Avatar universal
Just to follow-up, all of my STD screens were negative; North Carolina performs RNA testing with every HIV test (it isn't something you request or ask for) and both the ELISA and RNA test results were negative.

In keeping with your advice, I attempted to make an appointment to have a 6 week rapid oral HIV test done for next week, but I was told by the clinician (who was a doctor) that this was unnecessary since my RNA test was negative.

Do you agree?

On a final note, I just wanted to say that my anxiety about this entire experience resulted from a sore throat and lymphadenopathy 2 - 3 weeks after "exposure" (during the dreaded ARS window).  I personally feel that all indications have and will continue to point to a negative result.  Sooo...I guess its true after all:  "symptoms" really aren't reliable indicators of infection.  Yes, you've typed this over and over until I'm sure your fingers are raw and bleeding, but I just wanted to take a moment to say:  You were right.  (Someone had to say it...)

Thanks for your advice and counsel.  You are providing a wonderful service...
239123 tn?1267647614
MEDICAL PROFESSIONAL
To my knowledge this is the first time anyone has commented on this forum on the approach to HIV testing taken by North Carolina's public health clinics.  This is a good opportunity for me to comment on it, and then bookmark this thread in case of future questions about it.  Thank you for the opportunity -- but it makes for a longer response than you might have expected.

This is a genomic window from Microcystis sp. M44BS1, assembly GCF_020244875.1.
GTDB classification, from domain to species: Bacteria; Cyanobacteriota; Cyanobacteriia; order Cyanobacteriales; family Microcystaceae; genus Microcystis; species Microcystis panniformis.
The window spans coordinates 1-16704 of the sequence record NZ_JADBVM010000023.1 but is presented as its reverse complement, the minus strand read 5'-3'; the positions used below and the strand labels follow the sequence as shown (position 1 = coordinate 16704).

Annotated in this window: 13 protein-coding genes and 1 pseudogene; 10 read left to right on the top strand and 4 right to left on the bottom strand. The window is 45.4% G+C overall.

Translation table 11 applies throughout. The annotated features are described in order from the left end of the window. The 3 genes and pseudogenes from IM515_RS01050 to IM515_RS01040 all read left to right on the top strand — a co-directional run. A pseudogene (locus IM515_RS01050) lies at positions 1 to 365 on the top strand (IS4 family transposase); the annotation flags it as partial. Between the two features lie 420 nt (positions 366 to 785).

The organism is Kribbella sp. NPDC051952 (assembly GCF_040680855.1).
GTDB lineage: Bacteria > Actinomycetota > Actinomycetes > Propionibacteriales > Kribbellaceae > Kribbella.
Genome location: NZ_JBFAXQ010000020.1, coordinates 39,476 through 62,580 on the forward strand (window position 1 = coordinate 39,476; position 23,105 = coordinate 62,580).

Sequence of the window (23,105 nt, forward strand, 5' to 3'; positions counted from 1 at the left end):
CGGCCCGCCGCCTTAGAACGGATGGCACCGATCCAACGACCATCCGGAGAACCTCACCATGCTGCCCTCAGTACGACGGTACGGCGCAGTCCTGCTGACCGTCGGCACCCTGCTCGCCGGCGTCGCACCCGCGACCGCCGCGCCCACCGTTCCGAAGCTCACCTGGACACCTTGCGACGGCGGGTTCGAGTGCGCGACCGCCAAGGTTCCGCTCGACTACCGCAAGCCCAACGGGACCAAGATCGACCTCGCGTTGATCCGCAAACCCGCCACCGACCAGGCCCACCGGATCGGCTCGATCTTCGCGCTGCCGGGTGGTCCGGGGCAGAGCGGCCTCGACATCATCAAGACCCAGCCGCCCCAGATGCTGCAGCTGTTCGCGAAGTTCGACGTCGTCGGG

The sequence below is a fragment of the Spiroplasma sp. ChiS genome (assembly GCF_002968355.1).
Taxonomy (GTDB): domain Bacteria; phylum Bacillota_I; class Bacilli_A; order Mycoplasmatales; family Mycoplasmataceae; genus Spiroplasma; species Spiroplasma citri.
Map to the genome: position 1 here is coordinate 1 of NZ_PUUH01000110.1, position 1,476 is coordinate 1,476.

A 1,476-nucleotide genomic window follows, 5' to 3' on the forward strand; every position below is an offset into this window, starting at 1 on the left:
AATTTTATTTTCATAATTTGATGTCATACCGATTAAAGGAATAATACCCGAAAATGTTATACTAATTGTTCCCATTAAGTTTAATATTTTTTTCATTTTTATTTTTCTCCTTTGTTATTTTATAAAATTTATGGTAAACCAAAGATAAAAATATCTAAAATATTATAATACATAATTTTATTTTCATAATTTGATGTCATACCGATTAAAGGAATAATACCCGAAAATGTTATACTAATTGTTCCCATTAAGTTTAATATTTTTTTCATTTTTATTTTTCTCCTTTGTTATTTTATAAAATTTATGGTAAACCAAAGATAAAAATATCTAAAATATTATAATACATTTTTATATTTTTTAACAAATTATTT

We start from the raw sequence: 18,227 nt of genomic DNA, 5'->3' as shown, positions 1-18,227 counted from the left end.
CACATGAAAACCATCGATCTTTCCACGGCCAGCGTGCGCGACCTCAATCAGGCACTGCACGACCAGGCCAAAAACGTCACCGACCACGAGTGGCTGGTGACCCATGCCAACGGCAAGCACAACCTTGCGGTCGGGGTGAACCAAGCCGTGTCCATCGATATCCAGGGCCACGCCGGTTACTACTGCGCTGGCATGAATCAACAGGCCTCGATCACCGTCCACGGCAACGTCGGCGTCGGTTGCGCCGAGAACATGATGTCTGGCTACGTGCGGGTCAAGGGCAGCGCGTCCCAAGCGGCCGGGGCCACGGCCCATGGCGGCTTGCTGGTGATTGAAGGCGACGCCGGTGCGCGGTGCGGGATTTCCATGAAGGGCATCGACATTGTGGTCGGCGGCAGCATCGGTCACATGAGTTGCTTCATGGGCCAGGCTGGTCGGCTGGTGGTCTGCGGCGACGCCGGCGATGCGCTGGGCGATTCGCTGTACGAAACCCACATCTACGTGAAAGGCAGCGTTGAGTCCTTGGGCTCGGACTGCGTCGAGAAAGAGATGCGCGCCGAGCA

This is called pooled HIV RNA testing.  Batches of several patients' specimens (I forget whether it's 10, 20, or some higher number) are mixed and a single RNA test is done on the pooled batch.  If negative, everyone in the pool is known to be negative.  If positive, the individual specimens are tested to identify the infected person.  The idea is to pick up those few people in the window period, when HIV is in the blood but antibody -- detected by standard blood tests -- has not yet developed.

Pooled HIV RNA testing was developed and investigated by superb scientists, close colleagues of Dr. Hook and myself.  Pooled testing works efficiently -- i.e. saves money and allows earlier HIV detection in sufficient numbers of persons to make it practical -- only when the prevalence of positive persons in the population is at a certain minimal level.  It is impractical and more costly when the percent positive is either too low or too high.  NC happens to have just the "right" numbers to make it feasible to do it for all patients tested at public health clinics.  At the Seattle-King County STD clinic, we routinely do pooled HIV RNA testing for gay men, but for no other group.

NC's data show that false negative HIV RNA testing is rare.  However, some experts continue to worry that RNA testing may miss a few people with early HIV infections.  The standard advice is that following significant HIV exposures, people with negative RNA tests during the window period should still have standard HIV antibody testing around 6-8 weeks after the last exposure.  This is an area that needs more research.  I'm not implying the advice you received is wrong.  In any case, with protected anal exposure (and unprotected oral) your particular exposure was sufficiently low risk that from a risk assessment perspective, you really didn't need testing at all.  Combining the low risk you were infected plus the negative RNA test, your doctor's advice is definitely valid:  you don't need additional testing on account of this exposure.

Thanks for the thanks about the forum and our advice.  Take care.